I have trouble thinking focus shifting would be an issue unless I was trying to get 20 bugs in a line all in focus.........
  • SymphoticSymphotic Posts: 492Member
    edited December 7
    I'll post the results
    Post edited by Symphotic on
    Jack Roberts
    "Discovery consists in seeing what everyone else has seen and thinking what nobody else has thought"--Albert Szent-Gyorgy
  • SymphoticSymphotic Posts: 492Member
    edited December 7
    Post edited by Symphotic on
    Jack Roberts
    "Discovery consists in seeing what everyone else has seen and thinking what nobody else has thought"--Albert Szent-Gyorgy
  • SymphoticSymphotic Posts: 492Member
    edited December 7

    I was told that my RRS L Bracket will ship in about two weeks on the 24th. I am also next in line for the grip. It won't be long.

    I was told by someone that they encountered focus shifting with their lenses using this feature and did not get good results, have you encountered this Symphotic or heard about it?

    I have trouble thinking focus shifting would be an issue unless I was trying to get 20 bugs in a line all in focus.........

    I'm using the 105 mm micro Nikkor f/2.8G. Exif says f/3.2 ISO 125 0.3 sec, and the distance from the front of the bottle to the focal plan was about 53 cm.

    I've done bugs and flowers, but mostly I photograph industrial items like laser crystals, circuit boards, etc. and I don't see a problem based on my test results. This just made my life a lot easier. No more messing with the focusing rail.

    I will start using the smaller raw files for my work photos to speed up the process but it was still amazingly fast. Start to finish was about 30 minutes from setting up the camera to posting on Flickr, and that was with 22 images stacked.

    This was just a test as I have only had the camera for 24 hours and even with this focus stacking test I haven't made more than 24 exposures.

    Let me know about the grip. I don't really need it for my job, but it might be cool to have.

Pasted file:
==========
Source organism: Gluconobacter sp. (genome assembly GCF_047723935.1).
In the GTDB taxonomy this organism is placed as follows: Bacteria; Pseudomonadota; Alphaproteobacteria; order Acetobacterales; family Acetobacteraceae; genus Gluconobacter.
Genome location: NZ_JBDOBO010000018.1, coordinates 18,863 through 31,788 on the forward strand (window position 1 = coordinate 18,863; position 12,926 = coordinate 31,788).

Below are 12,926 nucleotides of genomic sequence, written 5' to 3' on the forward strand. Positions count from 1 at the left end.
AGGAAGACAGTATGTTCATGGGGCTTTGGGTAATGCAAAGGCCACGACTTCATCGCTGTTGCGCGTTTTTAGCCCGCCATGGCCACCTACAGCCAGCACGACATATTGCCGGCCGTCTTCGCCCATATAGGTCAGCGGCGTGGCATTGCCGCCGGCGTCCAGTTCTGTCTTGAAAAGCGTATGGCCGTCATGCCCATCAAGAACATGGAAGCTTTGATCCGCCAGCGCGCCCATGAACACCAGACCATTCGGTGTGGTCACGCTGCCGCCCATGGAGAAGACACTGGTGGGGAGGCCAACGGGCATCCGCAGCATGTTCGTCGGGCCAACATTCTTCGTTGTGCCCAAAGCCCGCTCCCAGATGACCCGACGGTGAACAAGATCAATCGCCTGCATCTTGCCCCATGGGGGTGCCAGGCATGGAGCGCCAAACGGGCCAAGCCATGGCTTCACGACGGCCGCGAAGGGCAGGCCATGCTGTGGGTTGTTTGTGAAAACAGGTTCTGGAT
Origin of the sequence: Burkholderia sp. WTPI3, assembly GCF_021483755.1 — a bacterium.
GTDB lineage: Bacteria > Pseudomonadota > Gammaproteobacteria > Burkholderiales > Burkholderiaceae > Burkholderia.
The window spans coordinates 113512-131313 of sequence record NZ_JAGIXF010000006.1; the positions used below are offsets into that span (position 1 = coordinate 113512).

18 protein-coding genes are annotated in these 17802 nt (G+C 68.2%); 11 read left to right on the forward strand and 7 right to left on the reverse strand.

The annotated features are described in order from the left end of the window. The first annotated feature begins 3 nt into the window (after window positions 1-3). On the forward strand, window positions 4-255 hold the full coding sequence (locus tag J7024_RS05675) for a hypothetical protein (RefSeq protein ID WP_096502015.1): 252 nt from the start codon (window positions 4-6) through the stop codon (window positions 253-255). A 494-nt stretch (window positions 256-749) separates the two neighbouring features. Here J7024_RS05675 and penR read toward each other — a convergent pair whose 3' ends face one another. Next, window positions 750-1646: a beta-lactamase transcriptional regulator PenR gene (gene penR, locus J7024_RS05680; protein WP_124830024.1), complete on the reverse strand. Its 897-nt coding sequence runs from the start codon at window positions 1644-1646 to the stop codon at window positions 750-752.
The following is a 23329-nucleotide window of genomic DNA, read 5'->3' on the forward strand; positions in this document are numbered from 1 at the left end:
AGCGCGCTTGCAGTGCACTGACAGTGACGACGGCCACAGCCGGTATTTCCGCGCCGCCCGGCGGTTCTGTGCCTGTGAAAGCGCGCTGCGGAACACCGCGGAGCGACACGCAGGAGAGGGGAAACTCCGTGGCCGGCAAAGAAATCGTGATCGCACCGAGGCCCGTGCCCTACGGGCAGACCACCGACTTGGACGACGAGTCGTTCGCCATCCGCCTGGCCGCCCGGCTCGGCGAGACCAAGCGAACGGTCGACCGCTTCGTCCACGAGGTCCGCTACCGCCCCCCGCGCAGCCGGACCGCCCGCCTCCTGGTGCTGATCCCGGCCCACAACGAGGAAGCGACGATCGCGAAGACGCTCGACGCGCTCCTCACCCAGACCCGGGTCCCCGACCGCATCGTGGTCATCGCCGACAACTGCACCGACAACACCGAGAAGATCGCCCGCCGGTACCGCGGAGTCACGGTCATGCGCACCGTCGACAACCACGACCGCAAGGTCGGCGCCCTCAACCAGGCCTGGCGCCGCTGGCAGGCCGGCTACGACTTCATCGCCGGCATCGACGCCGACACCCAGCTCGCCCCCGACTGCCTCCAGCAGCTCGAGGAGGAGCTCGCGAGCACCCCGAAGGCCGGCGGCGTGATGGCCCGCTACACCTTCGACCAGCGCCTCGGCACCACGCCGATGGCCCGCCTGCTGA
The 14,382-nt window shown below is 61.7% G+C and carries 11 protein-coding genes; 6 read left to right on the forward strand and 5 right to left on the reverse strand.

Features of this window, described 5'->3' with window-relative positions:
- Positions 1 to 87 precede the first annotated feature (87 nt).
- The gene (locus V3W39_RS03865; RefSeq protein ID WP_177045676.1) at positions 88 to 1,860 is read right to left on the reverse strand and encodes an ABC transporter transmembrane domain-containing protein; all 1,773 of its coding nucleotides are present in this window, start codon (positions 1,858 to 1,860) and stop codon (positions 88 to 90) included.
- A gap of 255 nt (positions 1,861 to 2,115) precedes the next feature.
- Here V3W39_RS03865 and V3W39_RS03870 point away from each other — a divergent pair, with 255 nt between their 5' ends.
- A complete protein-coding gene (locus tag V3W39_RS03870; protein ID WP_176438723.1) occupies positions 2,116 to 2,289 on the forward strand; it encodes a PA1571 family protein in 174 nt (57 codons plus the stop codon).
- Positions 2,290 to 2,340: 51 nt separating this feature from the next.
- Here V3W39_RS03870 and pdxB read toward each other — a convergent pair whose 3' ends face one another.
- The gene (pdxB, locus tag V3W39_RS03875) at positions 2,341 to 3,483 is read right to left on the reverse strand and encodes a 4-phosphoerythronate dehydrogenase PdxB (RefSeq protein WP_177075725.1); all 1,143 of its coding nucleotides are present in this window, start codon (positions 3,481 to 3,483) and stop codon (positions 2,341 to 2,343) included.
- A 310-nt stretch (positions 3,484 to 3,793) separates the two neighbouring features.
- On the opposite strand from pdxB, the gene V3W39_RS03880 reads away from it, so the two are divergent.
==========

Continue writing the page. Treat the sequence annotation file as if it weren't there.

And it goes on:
Post edited by Symphotic on
    Jack Roberts
    "Discovery consists in seeing what everyone else has seen and thinking what nobody else has thought"--Albert Szent-Gyorgy
  • spraynprayspraynpray Posts: 5,351Moderator
    edited December 7

    I have tried it and it works very well. The only gotcha is it only works on G and E lenses. My 60 2.8 and 200 4.0 are both Ds.



    And then to really test it I need a tripod and until I get the MB-D18 and RRS L bracket (both ordered) the only way to get my D850 on a tripod is with my 400 2.8E. Not exactly a lens that I had in mind for focus stacking.



    But I have played around with it on both my 58 1.4G and 105 1.4E handheld, taking several thousand shots to see how it works. I have to say this is a game changer for macro. If Nikon updates the 200 I will buy it in a heartbeat. Focusing rails are now obsolete.



    Never could figure out how the 60 is useful when you have a longer lens available. Probably the only lens I would say I wasted money on.

    IMHO the 60D is a great lens that I have had super results with. It was derived from an industrial lens used where zero distortion is required. It is great for focus stacking as it is sharpest at around f4.5 IIRC. It is ideal for usages like @Symphotic is shooting, but give challenges for live insect photography where users lack fieldcraft. I now have the G for faster focus but it isn't as good as the D was for sharpness or distortion.